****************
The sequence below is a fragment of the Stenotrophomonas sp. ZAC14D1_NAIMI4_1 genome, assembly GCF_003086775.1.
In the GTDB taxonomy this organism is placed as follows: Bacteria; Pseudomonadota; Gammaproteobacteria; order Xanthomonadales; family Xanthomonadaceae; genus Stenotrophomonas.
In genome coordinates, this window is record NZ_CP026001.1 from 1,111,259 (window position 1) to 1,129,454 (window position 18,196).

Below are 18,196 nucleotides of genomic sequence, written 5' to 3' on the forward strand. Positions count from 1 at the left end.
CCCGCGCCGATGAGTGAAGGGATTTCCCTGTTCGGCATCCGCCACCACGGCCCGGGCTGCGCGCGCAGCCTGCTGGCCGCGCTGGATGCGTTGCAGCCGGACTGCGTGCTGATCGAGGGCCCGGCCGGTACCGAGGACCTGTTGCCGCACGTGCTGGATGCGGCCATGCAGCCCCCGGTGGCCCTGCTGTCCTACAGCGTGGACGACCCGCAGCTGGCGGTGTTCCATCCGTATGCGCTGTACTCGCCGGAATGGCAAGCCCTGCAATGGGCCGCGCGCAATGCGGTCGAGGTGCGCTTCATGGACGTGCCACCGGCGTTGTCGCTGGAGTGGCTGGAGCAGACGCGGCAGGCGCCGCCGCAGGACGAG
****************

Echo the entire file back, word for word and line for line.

The sequence below is a fragment of the Stenotrophomonas sp. ZAC14D1_NAIMI4_1 genome, assembly GCF_003086775.1.
In the GTDB taxonomy this organism is placed as follows: Bacteria; Pseudomonadota; Gammaproteobacteria; order Xanthomonadales; family Xanthomonadaceae; genus Stenotrophomonas.
In genome coordinates, this window is record NZ_CP026001.1 from 1,111,259 (window position 1) to 1,129,454 (window position 18,196).

Below are 18,196 nucleotides of genomic sequence, written 5' to 3' on the forward strand. Positions count from 1 at the left end.
CCCGCGCCGATGAGTGAAGGGATTTCCCTGTTCGGCATCCGCCACCACGGCCCGGGCTGCGCGCGCAGCCTGCTGGCCGCGCTGGATGCGTTGCAGCCGGACTGCGTGCTGATCGAGGGCCCGGCCGGTACCGAGGACCTGTTGCCGCACGTGCTGGATGCGGCCATGCAGCCCCCGGTGGCCCTGCTGTCCTACAGCGTGGACGACCCGCAGCTGGCGGTGTTCCATCCGTATGCGCTGTACTCGCCGGAATGGCAAGCCCTGCAATGGGCCGCGCGCAATGCGGTCGAGGTGCGCTTCATGGACGTGCCACCGGCGTTGTCGCTGGAGTGGCTGGAGCAGACGCGGCAGGCGCCGCCGCAGGACGAG